No, American carriers don't need a Jumbo bus because they don't funnel all their passengers through one hub such as LHR, FRA, AMS, and CDG. They also don't offer the frequency that many Americans demand.

Topic: RE: Busy Heathrow Is 'Making Airlines Flee'
Username: rogercamel
Posted 2012-04-19 17:56:09 and read 5057 times.

Quoting gdg9 (Reply 25):
I personally didn't mind taking the Gatwick Express as compared to the Tube when landing at London. Both were fine and got me into Central London in about the same time.

But only 15% of people arriving at/leaving LHR take the tube - around 10% take LHR express (my figures are a little out of date). LHR is far superior to LGW if you are travelling by car to most of London, and areas north and west of London. My guess is that LGW express is similarly around 10-15% of those going to LGW.

Quoting redzeppelin (Reply 24):
Does anybody know the breakdown of O&D vs connecting traffic at LHR?

I've always wondered this - is there anywhere that BA could create a second hub and funnel their connecting passengers away from LHR which could then increase O&D capacity?

Topic: RE: Busy Heathrow Is 'Making Airlines Flee'
Username: VV701
Posted 2012-04-19 18:44:15 and read 4706 times.

Quoting PPVRA (Reply 19):
It's an editorial piece, and LHRs problems of four years ago are still clearly present.

The editorial piece was published on 27 March 2008 to coincide with the implementation of Open Skies between the EU and the USA..

T5 at Heathrow was opened to the public on, yes, 27 March 2008.

So clearly the editorial piece was written before T5 was opened.

Are you really suggesting that the £4.3 billion investment in T5 was totally wasted because "LHR's problems of four years ago are still clearly present"?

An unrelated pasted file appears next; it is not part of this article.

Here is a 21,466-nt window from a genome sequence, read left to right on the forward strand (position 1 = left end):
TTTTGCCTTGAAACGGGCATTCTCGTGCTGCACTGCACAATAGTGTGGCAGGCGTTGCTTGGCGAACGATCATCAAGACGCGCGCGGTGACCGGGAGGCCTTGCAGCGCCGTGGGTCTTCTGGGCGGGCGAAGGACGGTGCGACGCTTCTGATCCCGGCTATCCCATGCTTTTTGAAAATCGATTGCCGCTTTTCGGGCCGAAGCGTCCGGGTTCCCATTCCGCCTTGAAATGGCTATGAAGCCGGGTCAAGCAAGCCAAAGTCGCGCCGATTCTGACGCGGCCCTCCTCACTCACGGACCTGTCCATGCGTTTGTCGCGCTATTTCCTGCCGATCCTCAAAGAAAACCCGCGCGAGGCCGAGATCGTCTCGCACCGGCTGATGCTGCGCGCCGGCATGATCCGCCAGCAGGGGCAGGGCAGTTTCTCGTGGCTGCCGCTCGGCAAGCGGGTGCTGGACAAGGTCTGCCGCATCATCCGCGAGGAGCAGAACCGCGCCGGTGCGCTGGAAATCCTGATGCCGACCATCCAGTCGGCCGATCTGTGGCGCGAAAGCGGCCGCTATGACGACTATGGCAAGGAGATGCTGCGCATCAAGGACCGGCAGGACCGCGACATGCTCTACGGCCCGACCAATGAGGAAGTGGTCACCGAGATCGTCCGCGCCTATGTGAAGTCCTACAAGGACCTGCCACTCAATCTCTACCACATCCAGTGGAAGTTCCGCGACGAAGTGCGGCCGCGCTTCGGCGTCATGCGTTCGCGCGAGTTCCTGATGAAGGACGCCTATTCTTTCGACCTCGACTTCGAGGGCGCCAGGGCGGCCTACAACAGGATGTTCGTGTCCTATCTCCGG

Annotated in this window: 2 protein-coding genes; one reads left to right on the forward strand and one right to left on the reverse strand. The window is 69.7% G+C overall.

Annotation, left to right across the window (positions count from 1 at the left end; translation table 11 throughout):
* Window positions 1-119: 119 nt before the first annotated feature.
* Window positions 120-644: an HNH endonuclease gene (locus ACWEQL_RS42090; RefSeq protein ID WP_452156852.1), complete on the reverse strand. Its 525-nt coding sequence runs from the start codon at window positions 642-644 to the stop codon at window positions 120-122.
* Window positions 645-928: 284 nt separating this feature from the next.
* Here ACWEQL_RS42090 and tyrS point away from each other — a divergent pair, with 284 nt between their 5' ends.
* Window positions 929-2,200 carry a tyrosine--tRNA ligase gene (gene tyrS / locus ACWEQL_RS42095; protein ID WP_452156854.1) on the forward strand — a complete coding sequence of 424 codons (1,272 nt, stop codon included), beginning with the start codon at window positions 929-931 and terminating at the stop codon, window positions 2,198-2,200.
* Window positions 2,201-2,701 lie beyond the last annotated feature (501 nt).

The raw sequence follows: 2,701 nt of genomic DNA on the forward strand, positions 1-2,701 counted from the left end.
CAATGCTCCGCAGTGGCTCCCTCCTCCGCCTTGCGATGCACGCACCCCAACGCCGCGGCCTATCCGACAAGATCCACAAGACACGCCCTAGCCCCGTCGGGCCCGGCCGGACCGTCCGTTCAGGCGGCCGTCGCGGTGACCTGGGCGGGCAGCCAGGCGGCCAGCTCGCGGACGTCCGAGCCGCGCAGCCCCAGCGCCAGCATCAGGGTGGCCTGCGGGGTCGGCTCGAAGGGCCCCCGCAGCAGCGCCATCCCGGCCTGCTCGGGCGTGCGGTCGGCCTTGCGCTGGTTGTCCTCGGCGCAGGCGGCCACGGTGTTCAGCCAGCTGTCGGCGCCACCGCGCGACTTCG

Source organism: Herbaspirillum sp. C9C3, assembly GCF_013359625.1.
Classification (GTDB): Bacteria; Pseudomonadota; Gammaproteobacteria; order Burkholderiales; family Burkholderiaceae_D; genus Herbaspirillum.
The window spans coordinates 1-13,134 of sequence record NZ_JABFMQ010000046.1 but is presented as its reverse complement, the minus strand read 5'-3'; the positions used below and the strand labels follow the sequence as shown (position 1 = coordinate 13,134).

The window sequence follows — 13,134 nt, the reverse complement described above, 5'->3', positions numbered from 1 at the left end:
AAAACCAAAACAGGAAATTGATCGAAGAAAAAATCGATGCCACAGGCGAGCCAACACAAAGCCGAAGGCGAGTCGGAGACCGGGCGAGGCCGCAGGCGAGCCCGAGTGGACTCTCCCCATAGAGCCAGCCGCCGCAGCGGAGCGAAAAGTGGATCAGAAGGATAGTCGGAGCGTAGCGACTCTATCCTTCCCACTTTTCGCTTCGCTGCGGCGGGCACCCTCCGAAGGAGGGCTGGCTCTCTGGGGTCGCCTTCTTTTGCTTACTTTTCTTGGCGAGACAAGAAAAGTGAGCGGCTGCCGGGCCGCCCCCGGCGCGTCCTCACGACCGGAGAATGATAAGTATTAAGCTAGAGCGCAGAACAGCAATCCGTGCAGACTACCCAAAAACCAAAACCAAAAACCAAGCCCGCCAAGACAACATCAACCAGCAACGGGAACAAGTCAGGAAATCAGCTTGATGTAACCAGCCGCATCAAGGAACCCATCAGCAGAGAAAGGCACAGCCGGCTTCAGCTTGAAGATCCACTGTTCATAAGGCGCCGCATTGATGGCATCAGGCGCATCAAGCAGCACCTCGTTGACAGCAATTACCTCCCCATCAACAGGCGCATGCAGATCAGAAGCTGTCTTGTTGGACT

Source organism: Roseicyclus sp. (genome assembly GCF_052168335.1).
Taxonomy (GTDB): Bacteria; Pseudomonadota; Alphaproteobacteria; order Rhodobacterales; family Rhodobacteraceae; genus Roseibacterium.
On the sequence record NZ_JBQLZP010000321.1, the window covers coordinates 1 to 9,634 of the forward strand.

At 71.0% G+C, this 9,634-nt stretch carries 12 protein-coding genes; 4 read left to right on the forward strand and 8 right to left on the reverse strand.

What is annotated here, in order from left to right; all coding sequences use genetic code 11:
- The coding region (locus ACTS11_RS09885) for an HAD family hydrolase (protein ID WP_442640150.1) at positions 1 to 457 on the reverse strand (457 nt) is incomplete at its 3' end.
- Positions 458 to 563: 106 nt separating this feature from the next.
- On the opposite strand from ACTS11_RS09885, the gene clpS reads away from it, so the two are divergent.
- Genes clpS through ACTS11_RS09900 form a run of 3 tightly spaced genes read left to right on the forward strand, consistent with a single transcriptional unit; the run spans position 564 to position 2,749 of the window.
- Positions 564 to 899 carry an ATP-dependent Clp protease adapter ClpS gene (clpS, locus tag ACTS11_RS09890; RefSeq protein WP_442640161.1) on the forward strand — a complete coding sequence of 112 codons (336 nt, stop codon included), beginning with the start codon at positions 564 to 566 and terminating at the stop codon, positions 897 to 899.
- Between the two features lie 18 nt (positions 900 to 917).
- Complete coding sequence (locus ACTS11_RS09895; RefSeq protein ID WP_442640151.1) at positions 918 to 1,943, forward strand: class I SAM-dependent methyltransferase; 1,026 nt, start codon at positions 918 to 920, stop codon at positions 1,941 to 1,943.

Prior to the opening of T5 the terminals in use at LHR were designed to handle a maximumj of 50 million psassengers a year. In the year prior to the opening of T5, 2007, they handled 68,066,028 passengers. This was over 36 per cent above design maximum capacity. This was the root cause of many of the specific problems identified in the article.

The maximum capacity of T5 is 30 million passengers a year. Clearly this increase in passenger capacity introduced since the article was written has had a profound impact. Statistically this is confirmed by many parameters. One of these, referred to in the editorial piece, is the number of bags lost.

The absolute number and proportion of bags lost at LHR has dropped very significantly over the last four years. This is not simply because of the advanced baggage handling system in T5. It is also because, as one example, the older baggage handling system in T4 is no longer totally overloaded. The resulting improved efficiency of the systems in both of these terminals and, indeed, in the other terminals, has also improved all aspects of customer service impacted by baggage handling.

Topic: RE: Busy Heathrow Is 'Making Airlines Flee'
Username: PPVRA
Posted 2012-04-19 19:04:15 and read 4563 times.

Quoting VV701 (Reply 30):
Are you really suggesting that the £4.3 billion investment in T5 was totally wasted because "LHR's problems of four years ago are still clearly present"?

Not sure why you are thinking that. The article doesn't say T5 was a bad idea. What it does do is it correctly predicts that T5 will not solve congestion problems. What the article warns against is spending money on a third runway (or even an all new airport) before other improvements can be made which may render a third runway and another airport (extremely expensive projects) unnecessary.

Quoting VV701 (Reply 30):
Prior to the opening of T5 the terminals in use at LHR were designed to handle a maximumj of 50 million psassengers a year. In the year prior to the opening of T5, 2007, they handled 68,066,028 passengers. This was over 36 per cent above design maximum capacity. This was the root cause of many of the specific problems identified in the article.

The maximum capacity of T5 is 30 million passengers a year. Clearly this increase in passenger capacity introduced since the article was written has had a profound impact. Statistically this is confirmed by many parameters. One of these, referred to in the editorial piece, is the number of bags lost.

The absolute number and proportion of bags lost at LHR has dropped very significantly over the last four years. This is not simply because of the advanced baggage handling system in T5. It is also because, as one example, the older baggage handling system in T4 is no longer totally overloaded. The resulting improved efficiency of the systems in both of these terminals and, indeed, in the other terminals, has also improved all aspects of customer service impacted by baggage handling.